Why are you a Christian? As a full-time church youth pastor and a part-time adjunct professor at a Christian college, I like to ask this question to all of my students. In fact, I ask this question quite often to many active churchgoers these days. The answer I typically receive in response to my simple question is nothing but a blank stare. After a little coaxing, sometimes I get answers like, “because my parents were Christians,” or, “’cause I was born in ‘Merica!” With that I respond, “Oh, so if you were born in Afghanistan, then you would be a Muslim?” The blank stare typically returns.
What frightens me about the state of the church (including many pastors) today is that by and large, we do not know WHY we are Christians. I think that if pressed, many churchgoers today simply like the story of the gospel, but they don’t really think it’s true! Perhaps they like the “country club atmosphere” the church provides and the community they can find there, but they sure don’t think Christianity is really true!
This is evidenced by so many unchanged lives. We see this play out every week when we see churchgoers in the pews on Sunday mornings, singing praise songs, opening their Bibles, and whispering “amen” to the pastor’s message, but during the week you couldn’t tell a difference between the churchgoer and the atheist. In fact, it doesn’t surprise me to see the atheist living a more moral life than the churchgoer on Friday and Saturday nights. But as soon as Sunday morning comes around, they will put on their Sunday best and come back to the good ol’ country club (I mean church).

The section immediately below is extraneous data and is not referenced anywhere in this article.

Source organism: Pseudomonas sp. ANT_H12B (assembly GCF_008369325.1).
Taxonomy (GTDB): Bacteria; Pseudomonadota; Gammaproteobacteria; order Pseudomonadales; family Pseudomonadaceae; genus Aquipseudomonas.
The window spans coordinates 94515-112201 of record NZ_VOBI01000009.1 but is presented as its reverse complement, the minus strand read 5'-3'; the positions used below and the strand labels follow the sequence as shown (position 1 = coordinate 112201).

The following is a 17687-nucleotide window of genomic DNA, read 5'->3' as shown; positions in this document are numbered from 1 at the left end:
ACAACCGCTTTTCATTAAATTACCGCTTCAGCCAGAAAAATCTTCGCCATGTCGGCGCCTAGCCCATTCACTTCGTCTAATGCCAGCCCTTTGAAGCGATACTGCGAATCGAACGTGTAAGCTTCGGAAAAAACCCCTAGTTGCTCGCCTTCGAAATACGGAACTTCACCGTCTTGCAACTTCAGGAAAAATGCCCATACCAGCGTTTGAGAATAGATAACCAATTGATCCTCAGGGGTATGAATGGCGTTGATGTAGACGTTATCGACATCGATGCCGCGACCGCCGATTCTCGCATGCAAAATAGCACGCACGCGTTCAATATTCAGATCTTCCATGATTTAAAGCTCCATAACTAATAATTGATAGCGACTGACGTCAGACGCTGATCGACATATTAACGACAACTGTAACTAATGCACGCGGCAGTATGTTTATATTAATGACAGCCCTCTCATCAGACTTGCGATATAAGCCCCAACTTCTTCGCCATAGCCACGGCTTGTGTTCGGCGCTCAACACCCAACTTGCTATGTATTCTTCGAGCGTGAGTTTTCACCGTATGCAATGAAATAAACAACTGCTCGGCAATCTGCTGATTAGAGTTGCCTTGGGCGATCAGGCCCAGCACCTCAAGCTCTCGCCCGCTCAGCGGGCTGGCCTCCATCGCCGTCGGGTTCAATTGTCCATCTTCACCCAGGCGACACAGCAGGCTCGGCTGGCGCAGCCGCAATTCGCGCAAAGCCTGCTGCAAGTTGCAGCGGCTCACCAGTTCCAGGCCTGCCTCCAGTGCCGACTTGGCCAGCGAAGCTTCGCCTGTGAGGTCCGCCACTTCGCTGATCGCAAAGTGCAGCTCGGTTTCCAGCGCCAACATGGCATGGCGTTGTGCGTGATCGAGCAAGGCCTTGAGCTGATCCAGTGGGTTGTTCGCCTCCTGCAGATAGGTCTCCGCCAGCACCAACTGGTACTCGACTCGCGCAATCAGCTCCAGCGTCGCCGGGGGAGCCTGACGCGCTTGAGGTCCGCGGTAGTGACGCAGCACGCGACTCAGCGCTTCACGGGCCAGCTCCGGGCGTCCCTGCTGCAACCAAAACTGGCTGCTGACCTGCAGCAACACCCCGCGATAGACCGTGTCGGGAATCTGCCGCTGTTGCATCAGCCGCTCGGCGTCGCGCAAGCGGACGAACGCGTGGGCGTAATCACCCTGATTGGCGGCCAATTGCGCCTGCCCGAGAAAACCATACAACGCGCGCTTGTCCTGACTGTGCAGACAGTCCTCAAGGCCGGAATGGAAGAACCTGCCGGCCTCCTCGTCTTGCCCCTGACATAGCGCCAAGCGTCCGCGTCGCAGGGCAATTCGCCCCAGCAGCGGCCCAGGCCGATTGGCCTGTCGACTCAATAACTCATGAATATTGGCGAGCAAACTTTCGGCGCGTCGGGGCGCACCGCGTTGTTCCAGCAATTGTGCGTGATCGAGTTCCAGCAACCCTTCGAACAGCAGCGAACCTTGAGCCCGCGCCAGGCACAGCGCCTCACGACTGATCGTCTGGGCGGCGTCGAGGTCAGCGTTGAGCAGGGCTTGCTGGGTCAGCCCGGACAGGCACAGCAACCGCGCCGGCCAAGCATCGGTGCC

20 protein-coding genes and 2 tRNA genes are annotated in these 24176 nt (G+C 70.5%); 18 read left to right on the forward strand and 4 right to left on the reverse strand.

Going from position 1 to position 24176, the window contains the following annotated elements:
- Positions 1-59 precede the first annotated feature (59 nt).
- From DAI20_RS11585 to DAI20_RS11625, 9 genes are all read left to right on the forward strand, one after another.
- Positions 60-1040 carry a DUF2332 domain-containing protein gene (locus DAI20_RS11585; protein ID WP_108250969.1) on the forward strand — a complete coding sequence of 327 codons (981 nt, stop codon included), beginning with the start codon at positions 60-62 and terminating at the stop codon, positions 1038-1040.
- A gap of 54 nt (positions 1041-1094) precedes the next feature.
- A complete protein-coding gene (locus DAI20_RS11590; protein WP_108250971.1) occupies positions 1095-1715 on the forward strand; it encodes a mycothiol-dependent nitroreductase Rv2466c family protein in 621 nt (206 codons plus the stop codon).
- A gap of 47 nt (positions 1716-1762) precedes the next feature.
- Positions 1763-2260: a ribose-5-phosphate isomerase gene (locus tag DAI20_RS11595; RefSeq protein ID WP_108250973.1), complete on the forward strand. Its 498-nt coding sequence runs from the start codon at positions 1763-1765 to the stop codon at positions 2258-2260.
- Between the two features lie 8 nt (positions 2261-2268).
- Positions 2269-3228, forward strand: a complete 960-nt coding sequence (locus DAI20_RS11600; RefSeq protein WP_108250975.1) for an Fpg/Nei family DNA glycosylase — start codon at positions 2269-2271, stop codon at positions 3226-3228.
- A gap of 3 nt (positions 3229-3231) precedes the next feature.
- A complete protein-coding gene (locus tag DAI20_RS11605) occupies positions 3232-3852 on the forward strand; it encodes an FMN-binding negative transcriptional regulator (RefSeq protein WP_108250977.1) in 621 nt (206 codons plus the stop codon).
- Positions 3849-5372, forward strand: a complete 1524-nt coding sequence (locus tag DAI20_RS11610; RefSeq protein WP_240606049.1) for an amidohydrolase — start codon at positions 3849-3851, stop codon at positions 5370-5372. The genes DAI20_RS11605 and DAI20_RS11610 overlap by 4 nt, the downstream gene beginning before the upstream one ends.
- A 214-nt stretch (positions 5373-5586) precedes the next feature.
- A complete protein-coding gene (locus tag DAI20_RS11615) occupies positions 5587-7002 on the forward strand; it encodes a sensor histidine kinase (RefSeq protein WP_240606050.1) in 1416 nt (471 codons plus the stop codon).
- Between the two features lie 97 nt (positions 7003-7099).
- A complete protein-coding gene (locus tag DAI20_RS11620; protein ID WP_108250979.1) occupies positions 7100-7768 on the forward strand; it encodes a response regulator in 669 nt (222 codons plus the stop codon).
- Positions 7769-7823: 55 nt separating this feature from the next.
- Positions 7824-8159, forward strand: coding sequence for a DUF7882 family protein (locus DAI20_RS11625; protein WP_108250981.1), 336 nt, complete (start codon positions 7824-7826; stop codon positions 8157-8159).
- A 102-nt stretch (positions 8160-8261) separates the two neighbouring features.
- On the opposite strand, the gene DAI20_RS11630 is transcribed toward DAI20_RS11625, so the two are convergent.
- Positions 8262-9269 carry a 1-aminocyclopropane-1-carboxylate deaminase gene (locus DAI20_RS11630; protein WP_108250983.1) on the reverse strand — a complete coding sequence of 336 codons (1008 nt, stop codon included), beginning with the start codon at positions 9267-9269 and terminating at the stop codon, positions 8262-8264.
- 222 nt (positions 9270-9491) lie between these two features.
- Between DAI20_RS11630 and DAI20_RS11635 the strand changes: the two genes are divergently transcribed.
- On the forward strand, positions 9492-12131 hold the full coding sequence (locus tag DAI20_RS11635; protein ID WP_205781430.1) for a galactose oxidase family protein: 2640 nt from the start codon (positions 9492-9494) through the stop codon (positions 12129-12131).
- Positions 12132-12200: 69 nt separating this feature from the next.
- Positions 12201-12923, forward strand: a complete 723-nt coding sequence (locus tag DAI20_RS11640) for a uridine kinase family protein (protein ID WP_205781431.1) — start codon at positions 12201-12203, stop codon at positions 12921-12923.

Speaking of atheists, it is these hypocritical churchgoers who are the greatest cause of atheism in the world today. Why do we find this dilemma in the modern church? Because people don’t think Christianity is really true! Sure, if you ask them they will tell you that they think it’s true, but deep down, they have been influenced by atheistic naturalism if they realize it or not. They really don’t think any of this supernatural stuff is true at all.
As a pastor, I believe the problem starts at the pulpit. When pastors themselves don’t really know why they believe what they say they believe, the people in the pews hear it loud and clear. The congregation will at least have caught what was not intentionally meant to be taught. Many times pastors will say things like, “According to the Bible, Jesus was raised in Nazareth,” or “The Biblical truth is that Jesus was raised in Nazareth.” While these statements are true (and the intention is good), statements worded in this manner can often lead to postmodern views. People will have caught what was not meant to be taught. They will think, “Oh, there is Biblical truth, and there is also Islamic truth, there is Buddhist truth, and there is Star Wars truth. So you can have your Biblical truth, and I’ll have my Star Wars truth!”